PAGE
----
How dangerous is it to bite your nails?

Experts explain why you shouldn’t brush off your nail-biting habit.

Onychophagia, or nail biting, is a fairly common habit. About half of all pre-teens and teens bite their nails, according to University of Michigan health experts, although most people stop after age 30 (or at least stop giving in). Nail biting — which can be caused by stress, anxiety, obsessive-compulsive disorder, or just boredom and nervousness — may seem completely harmless, but it can invite bacteria, viruses, or fungi to get into the body and bloodstream, increasing your chances from contracting a nasty infection, including the new coronavirus. “Nail biting is very risky right now because we know that the virus can live on surfaces, like your nails, and is usually transmitted to your face by touching your face,” says Purvi Parikh, MD, an adult and pediatric immunologist. and an allergist at NYU Langone Health in New York City. “So if you bite your nails, you run the risk of ingesting not only the virus, but other bacterial and viral pathogens as well.” (Check out these 7 annoying habits — here’s why we can’t help it.)

How bad is it to bite your nails?

How nail biting leads to bacterial and fungal infections

If you’ve ever had a manicure, you’ve no doubt noticed the gunk that the manicure removes from under your nails. That’s what you can see with the naked eye – so imagine all the bacteria you can’t see. The most common pathogens that lurk under our nails are: staphylococcistreptococciand Coryneform bacteria, which can enter the body through breaks in our skin or – you guessed it – by ingesting them after biting your nails.

If that’s not enough of a deterrent, just imagine dermatophyte fungi, also known as ringworm, hanging out in your nail tissue as you open your mouth and stick your finger in it. “Ideally, nails should be kept short and hands should be washed regularly,” says Dr. Parikh, following the recommendations of the Centers for Disease Control and Prevention (CDC). According to the CDC, clean hands are the single most important factor in preventing the spread of pathogens and antibiotic resistance in healthcare facilities. The next time stress makes you want to bite your nails, try some healthy breathing techniques instead.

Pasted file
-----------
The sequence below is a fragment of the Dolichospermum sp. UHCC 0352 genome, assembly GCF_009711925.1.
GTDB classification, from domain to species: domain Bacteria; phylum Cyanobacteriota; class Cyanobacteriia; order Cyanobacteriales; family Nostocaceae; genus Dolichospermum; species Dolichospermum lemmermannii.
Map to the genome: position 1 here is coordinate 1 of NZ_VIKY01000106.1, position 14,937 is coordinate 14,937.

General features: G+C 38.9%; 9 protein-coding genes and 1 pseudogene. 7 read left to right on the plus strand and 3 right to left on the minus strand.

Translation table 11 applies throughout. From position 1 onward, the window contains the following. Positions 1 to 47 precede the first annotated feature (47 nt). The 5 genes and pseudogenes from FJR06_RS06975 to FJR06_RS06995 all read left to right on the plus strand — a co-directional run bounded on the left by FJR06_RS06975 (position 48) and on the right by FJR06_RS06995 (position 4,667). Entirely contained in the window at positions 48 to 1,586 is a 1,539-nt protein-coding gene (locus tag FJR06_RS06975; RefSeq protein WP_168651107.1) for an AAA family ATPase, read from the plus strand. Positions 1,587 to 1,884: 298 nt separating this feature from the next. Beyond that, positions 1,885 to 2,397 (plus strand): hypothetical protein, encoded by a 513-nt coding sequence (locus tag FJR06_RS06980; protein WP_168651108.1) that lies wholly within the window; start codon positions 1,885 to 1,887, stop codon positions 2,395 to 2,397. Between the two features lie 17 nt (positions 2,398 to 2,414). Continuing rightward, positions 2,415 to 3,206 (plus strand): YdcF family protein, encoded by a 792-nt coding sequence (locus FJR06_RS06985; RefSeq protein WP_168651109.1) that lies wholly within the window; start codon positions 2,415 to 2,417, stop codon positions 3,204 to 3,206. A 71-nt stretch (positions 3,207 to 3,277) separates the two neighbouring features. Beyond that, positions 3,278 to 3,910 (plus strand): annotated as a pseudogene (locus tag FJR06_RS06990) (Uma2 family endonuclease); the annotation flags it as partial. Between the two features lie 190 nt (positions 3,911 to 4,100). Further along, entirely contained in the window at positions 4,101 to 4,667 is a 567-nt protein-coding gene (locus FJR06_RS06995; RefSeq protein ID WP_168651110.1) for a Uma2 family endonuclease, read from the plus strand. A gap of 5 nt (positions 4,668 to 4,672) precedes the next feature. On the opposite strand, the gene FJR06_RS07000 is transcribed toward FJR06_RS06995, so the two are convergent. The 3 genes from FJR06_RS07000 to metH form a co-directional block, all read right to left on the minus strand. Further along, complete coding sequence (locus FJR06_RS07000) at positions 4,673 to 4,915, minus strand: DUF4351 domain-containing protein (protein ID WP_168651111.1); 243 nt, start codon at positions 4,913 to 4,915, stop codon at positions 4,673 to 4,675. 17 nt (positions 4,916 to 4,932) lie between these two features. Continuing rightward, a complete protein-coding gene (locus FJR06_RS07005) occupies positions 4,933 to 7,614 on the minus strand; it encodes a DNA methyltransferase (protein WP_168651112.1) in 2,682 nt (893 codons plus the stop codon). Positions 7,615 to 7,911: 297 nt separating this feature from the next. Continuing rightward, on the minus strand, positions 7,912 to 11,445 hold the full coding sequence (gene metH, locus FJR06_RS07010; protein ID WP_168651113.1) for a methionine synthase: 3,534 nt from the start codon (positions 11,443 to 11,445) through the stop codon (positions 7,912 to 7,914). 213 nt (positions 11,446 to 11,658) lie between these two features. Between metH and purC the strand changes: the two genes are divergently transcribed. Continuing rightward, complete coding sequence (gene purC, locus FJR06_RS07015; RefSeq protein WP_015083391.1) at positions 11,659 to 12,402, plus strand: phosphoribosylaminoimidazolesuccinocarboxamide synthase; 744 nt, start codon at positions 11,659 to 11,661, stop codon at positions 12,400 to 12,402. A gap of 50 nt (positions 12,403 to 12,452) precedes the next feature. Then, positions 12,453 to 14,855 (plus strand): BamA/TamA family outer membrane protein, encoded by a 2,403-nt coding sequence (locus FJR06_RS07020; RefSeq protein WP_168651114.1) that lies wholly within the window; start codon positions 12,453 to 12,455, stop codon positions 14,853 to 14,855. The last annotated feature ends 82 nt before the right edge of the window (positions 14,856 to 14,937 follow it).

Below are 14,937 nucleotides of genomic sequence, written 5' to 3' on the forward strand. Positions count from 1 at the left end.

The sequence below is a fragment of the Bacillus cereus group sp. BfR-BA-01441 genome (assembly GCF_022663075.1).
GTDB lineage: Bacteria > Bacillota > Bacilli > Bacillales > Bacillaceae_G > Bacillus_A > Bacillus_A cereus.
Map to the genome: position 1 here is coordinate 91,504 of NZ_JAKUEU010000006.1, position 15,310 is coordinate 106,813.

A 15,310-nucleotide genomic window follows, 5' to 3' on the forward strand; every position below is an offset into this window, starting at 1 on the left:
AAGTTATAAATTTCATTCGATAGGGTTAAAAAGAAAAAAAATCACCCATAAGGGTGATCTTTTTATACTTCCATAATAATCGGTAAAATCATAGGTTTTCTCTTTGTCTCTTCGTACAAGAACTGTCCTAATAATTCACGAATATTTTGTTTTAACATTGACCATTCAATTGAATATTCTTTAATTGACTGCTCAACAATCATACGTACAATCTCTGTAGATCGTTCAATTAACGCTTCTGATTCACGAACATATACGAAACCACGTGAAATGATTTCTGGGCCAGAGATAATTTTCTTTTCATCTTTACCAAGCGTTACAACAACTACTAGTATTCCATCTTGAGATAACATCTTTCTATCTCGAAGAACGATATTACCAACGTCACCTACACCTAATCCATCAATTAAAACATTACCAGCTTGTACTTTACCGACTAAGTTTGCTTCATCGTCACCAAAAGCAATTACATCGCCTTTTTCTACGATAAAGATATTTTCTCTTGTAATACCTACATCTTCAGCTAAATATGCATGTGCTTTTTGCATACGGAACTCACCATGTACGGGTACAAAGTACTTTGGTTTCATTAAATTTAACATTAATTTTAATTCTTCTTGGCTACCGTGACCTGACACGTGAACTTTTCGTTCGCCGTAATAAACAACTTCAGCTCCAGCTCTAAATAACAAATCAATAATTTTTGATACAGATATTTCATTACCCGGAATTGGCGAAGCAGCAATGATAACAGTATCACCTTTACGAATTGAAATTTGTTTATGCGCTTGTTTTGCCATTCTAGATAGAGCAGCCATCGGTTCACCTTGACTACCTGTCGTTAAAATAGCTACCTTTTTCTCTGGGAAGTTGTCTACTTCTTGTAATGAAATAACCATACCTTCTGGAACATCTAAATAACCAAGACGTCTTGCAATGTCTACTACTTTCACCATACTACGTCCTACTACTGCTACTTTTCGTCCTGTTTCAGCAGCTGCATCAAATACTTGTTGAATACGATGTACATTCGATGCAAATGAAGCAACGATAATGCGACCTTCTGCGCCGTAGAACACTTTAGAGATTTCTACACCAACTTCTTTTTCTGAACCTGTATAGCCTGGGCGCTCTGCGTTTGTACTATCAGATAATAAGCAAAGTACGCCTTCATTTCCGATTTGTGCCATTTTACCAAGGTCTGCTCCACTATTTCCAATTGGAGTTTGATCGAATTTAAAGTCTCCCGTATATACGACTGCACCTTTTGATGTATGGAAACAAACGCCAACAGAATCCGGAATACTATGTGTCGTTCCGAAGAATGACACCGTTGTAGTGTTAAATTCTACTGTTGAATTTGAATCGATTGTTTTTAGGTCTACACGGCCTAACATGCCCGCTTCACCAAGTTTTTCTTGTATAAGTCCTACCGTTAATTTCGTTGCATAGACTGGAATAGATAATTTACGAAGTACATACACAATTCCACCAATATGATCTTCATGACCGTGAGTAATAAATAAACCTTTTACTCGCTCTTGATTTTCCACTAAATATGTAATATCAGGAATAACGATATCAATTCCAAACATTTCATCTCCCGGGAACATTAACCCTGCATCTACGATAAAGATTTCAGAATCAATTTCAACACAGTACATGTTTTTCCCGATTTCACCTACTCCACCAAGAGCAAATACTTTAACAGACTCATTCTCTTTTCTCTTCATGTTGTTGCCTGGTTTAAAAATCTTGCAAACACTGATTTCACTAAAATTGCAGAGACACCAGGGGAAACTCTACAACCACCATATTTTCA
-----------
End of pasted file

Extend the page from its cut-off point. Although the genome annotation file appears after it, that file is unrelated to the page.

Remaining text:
How nail biting leads to colds and flu

According to the CDC, there are more than 200 cold viruses floating around at any given time. While the risk factors for getting one are a weakened immune system and/or exposure to someone who is sick, you can greatly reduce your chances of contracting a virus by keeping your hands away from “your face, especially your mouth and nose,” says Dr. parikh. Viruses that cause the flu also thrive on your skin, so wash your hands regularly with soap and water (or use an alcohol-based hand sanitizer) and discourage nail biting by chewing gum. “Keeping nails short is the best deterrent so you don’t get tempted,” says Dr. parikh. “Some nail biters report painting their nails with a clear or colored nail polish that deters nail biting because of the taste.”

How nail biting can damage your teeth

Nail biting can also damage teeth and gums. Nail biting can crack, crumble, or wear down the front teeth, and possibly lead to sore gums and gum damage. Ask your dentist if a mouthguard can help you stop nail biting — or at least minimize some of the damage it can cause. She may also be able to suggest some other techniques to help you quit the habit for good. A study published in 2016 in Case Reports in Dentistry suggests that a fixed oral appliance fitted by a dentist may be a solution, as it makes nail biting unpleasant and difficult. Then check out these 10 tips for strong, healthy nails.

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